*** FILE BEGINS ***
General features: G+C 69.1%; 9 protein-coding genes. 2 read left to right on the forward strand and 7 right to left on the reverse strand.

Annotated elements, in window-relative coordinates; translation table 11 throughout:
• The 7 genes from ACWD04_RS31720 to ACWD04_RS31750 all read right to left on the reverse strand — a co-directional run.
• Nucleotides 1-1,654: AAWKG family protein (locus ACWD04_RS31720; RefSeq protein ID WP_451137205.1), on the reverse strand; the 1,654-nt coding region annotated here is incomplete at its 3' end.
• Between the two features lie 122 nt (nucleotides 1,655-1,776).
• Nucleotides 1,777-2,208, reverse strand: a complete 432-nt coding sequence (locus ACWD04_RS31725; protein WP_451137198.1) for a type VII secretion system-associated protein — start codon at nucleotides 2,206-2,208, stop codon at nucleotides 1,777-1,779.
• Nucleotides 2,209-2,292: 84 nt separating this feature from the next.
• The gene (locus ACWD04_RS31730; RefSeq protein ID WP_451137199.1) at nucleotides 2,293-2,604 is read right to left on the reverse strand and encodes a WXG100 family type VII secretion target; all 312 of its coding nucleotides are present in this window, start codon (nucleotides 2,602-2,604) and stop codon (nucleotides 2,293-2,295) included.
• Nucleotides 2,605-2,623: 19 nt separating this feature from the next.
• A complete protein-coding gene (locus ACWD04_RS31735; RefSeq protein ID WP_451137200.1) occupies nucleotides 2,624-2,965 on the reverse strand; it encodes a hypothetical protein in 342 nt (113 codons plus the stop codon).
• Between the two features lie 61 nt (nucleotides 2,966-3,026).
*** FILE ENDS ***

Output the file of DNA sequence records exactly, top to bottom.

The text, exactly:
General features: G+C 69.1%; 9 protein-coding genes. 2 read left to right on the forward strand and 7 right to left on the reverse strand.

Annotated elements, in window-relative coordinates; translation table 11 throughout:
• The 7 genes from ACWD04_RS31720 to ACWD04_RS31750 all read right to left on the reverse strand — a co-directional run.
• Nucleotides 1-1,654: AAWKG family protein (locus ACWD04_RS31720; RefSeq protein ID WP_451137205.1), on the reverse strand; the 1,654-nt coding region annotated here is incomplete at its 3' end.
• Between the two features lie 122 nt (nucleotides 1,655-1,776).
• Nucleotides 1,777-2,208, reverse strand: a complete 432-nt coding sequence (locus ACWD04_RS31725; protein WP_451137198.1) for a type VII secretion system-associated protein — start codon at nucleotides 2,206-2,208, stop codon at nucleotides 1,777-1,779.
• Nucleotides 2,209-2,292: 84 nt separating this feature from the next.
• The gene (locus ACWD04_RS31730; RefSeq protein ID WP_451137199.1) at nucleotides 2,293-2,604 is read right to left on the reverse strand and encodes a WXG100 family type VII secretion target; all 312 of its coding nucleotides are present in this window, start codon (nucleotides 2,602-2,604) and stop codon (nucleotides 2,293-2,295) included.
• Nucleotides 2,605-2,623: 19 nt separating this feature from the next.
• A complete protein-coding gene (locus ACWD04_RS31735; RefSeq protein ID WP_451137200.1) occupies nucleotides 2,624-2,965 on the reverse strand; it encodes a hypothetical protein in 342 nt (113 codons plus the stop codon).
• Between the two features lie 61 nt (nucleotides 2,966-3,026).